Public Advocate Bill de Blasio, a candidate for mayor of New York City, campaigns outside City Hall. (Photo: Mickael Johnson)
At a recent press conference hastily squeezed beneath a scaffolding across the street from Brooklyn Borough Hall to avoid a drizzle of midday rain, Bill de Blasio was talking about his plan to raise taxes on the wealthiest New Yorkers to fund universal prekindergarten education—one of the three main planks of his candidacy for mayor, along with ending stop-and-frisk and addressing the city’s growing income inequality.
Usually at such an announcement, pedestrians blow by, annoyed at the obstruction to their path, but as de Blasio raised his voice to invoke the theme of his campaign, a “Tale of Two Cities,” several people of varying age, gender and skin color, stopped to nod in appreciation of de Blasio’s message. A middle-aged white woman drawn in by the candidate’s words stood rapt a few steps behind the assembled crowd, punctuating the end of each of his declarations with a breathless “Yes.”
Perhaps the reason these passersby in downtown Brooklyn took the time to stop is because New Yorkers are finally taking an interest in the mayor’s race after months of largely ignoring it—and the polls substantiate that de Blasio’s simple, consistent platform has struck a chord with the electorate. Since late July de Blasio, New York City’s public advocate, has rocketed from being an essentially unknown and ignored candidate to crossing the 40 percent threshold in Quinnipiac University’s September 3 poll, thus threatening to pull off the once inconceivable feat of winning the Democratic nomination without having to endure a runoff.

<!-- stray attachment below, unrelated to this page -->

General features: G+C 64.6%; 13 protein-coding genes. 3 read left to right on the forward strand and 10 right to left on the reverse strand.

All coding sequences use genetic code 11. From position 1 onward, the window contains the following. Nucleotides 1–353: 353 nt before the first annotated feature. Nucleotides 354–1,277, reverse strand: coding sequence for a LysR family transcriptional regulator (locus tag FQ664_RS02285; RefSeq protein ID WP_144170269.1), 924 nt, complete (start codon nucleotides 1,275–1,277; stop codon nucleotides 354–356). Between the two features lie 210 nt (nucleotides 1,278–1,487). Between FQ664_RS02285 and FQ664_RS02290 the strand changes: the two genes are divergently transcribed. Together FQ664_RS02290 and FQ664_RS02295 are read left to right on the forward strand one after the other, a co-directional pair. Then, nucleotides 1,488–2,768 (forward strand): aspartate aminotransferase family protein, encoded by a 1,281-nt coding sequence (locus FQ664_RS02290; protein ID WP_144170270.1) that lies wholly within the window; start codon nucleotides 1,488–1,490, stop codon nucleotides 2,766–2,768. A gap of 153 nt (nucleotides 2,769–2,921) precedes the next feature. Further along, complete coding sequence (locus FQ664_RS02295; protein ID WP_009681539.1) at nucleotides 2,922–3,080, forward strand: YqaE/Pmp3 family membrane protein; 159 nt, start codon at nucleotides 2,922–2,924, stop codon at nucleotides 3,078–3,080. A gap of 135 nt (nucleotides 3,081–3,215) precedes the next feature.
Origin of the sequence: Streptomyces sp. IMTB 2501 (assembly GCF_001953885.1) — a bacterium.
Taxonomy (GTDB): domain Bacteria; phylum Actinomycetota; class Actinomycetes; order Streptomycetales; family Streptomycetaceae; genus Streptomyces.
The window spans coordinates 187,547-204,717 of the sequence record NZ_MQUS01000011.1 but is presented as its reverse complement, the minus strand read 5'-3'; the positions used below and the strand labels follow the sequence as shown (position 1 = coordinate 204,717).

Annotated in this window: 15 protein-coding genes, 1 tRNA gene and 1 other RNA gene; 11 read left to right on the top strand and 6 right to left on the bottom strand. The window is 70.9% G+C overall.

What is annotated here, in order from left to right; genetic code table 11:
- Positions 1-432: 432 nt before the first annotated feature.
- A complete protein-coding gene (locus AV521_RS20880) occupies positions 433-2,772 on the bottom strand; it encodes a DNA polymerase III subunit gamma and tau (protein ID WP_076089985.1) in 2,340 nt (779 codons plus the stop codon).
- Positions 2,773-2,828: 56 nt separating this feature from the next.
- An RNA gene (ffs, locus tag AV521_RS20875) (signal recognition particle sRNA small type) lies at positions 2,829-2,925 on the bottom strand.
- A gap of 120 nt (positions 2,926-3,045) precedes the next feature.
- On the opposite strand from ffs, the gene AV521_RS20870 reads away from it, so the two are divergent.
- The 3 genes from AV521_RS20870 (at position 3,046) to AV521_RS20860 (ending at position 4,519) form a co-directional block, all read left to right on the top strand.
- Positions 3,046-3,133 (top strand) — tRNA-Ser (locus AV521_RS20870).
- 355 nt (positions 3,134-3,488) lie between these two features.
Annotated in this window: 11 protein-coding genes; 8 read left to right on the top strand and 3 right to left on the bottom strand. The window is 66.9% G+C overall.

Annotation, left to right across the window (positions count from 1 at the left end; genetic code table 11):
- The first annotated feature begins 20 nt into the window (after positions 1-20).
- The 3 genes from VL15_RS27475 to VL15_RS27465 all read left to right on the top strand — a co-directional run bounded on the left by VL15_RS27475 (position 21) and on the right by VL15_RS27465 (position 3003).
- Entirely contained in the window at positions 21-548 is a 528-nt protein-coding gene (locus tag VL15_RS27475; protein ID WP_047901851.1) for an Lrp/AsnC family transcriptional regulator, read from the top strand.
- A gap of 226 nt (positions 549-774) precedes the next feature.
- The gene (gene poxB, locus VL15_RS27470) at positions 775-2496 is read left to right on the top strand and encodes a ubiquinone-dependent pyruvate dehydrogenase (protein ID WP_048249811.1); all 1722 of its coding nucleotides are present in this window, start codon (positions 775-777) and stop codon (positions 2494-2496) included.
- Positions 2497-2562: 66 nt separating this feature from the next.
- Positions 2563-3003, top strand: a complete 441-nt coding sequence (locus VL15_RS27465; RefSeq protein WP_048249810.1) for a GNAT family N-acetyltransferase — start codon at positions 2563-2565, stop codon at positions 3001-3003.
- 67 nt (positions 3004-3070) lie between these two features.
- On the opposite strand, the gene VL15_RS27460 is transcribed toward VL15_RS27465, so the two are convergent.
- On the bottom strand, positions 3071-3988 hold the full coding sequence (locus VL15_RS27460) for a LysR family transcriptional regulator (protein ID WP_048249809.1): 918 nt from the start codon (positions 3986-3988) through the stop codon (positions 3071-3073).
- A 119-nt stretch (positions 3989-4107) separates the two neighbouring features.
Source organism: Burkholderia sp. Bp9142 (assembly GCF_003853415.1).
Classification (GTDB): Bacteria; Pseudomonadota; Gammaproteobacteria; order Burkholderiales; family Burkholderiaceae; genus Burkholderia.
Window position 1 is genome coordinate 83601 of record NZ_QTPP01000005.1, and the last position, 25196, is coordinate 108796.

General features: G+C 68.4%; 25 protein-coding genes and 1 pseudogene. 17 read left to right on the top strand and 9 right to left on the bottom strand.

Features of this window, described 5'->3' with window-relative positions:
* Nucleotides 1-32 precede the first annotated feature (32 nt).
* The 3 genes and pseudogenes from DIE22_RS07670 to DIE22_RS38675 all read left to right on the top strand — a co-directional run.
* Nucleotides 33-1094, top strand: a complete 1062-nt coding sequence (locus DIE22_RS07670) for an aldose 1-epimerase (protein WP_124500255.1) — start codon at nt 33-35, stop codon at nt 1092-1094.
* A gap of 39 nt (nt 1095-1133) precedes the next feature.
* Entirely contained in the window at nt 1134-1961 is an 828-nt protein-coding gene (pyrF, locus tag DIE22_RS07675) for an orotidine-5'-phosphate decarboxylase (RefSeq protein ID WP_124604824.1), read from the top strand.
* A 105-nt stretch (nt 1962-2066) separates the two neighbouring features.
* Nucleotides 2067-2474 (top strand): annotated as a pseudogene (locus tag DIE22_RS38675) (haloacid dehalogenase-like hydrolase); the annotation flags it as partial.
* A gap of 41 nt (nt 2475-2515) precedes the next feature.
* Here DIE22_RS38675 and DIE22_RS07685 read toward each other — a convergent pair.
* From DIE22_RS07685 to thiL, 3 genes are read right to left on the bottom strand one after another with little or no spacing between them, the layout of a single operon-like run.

In his ads de Blasio has cast himself as “The Progressive Choice for Mayor,” and based on the New York Post’s response to his candidacy, as well as that of many of the city’s fiscal conservatives, it would be easy to conclude that de Blasio is a dyed-in-the-wool liberal, preaching class warfare and intent upon leading New York back to the bad old days when it teetered on the brink of financial ruin.
In a recent article for Breitbart.com entitled “Bill de Blasio: The Most Dangerous Man in New York City,” right wing talk show host David Webb and his co-author, Thomas J. Basile, accused de Blasio of perpetrating “the same leftist, us-versus-them mindset that reduced the city to an unlivable, burned-out, bankrupt shell of its former self back in the mid-’70s.”